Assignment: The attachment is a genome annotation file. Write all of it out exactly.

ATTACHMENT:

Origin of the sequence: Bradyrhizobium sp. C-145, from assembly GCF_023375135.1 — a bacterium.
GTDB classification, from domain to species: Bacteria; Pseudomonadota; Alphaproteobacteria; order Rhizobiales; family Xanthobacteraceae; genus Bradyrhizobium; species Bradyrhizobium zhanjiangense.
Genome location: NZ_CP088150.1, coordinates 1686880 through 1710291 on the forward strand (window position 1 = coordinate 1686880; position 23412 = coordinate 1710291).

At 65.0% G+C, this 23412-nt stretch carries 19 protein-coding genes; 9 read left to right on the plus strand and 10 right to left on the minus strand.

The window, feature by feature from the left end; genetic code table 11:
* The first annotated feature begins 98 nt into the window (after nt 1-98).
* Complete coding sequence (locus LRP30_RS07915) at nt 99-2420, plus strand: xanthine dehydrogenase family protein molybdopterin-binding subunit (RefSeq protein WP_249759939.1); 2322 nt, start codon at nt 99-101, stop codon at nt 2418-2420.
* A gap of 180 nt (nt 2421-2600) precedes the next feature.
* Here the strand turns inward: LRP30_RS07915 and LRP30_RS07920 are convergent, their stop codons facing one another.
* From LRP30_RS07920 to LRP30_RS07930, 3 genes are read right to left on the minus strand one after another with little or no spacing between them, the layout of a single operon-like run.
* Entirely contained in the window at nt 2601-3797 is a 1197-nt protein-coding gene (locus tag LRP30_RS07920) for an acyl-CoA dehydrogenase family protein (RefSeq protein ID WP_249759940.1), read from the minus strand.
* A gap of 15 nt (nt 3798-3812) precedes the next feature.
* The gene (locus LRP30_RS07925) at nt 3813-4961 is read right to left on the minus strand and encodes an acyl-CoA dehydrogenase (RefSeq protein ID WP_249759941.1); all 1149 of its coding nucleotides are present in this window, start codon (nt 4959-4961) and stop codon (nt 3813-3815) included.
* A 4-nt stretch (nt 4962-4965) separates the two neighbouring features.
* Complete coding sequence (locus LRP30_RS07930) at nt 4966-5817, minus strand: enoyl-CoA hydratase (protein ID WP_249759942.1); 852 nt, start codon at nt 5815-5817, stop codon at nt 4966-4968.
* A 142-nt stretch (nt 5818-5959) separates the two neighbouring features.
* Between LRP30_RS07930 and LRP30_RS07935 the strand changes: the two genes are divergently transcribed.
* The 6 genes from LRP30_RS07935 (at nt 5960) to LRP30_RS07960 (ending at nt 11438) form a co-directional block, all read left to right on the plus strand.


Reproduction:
Origin of the sequence: Bradyrhizobium sp. C-145, from assembly GCF_023375135.1 — a bacterium.
GTDB classification, from domain to species: Bacteria; Pseudomonadota; Alphaproteobacteria; order Rhizobiales; family Xanthobacteraceae; genus Bradyrhizobium; species Bradyrhizobium zhanjiangense.
Genome location: NZ_CP088150.1, coordinates 1686880 through 1710291 on the forward strand (window position 1 = coordinate 1686880; position 23412 = coordinate 1710291).

At 65.0% G+C, this 23412-nt stretch carries 19 protein-coding genes; 9 read left to right on the plus strand and 10 right to left on the minus strand.

The window, feature by feature from the left end; genetic code table 11:
* The first annotated feature begins 98 nt into the window (after nt 1-98).
* Complete coding sequence (locus LRP30_RS07915) at nt 99-2420, plus strand: xanthine dehydrogenase family protein molybdopterin-binding subunit (RefSeq protein WP_249759939.1); 2322 nt, start codon at nt 99-101, stop codon at nt 2418-2420.
* A gap of 180 nt (nt 2421-2600) precedes the next feature.
* Here the strand turns inward: LRP30_RS07915 and LRP30_RS07920 are convergent, their stop codons facing one another.
* From LRP30_RS07920 to LRP30_RS07930, 3 genes are read right to left on the minus strand one after another with little or no spacing between them, the layout of a single operon-like run.
* Entirely contained in the window at nt 2601-3797 is a 1197-nt protein-coding gene (locus tag LRP30_RS07920) for an acyl-CoA dehydrogenase family protein (RefSeq protein ID WP_249759940.1), read from the minus strand.
* A gap of 15 nt (nt 3798-3812) precedes the next feature.
* The gene (locus LRP30_RS07925) at nt 3813-4961 is read right to left on the minus strand and encodes an acyl-CoA dehydrogenase (RefSeq protein ID WP_249759941.1); all 1149 of its coding nucleotides are present in this window, start codon (nt 4959-4961) and stop codon (nt 3813-3815) included.
* A 4-nt stretch (nt 4962-4965) separates the two neighbouring features.
* Complete coding sequence (locus LRP30_RS07930) at nt 4966-5817, minus strand: enoyl-CoA hydratase (protein ID WP_249759942.1); 852 nt, start codon at nt 5815-5817, stop codon at nt 4966-4968.
* A 142-nt stretch (nt 5818-5959) separates the two neighbouring features.
* Between LRP30_RS07930 and LRP30_RS07935 the strand changes: the two genes are divergently transcribed.
* The 6 genes from LRP30_RS07935 (at nt 5960) to LRP30_RS07960 (ending at nt 11438) form a co-directional block, all read left to right on the plus strand.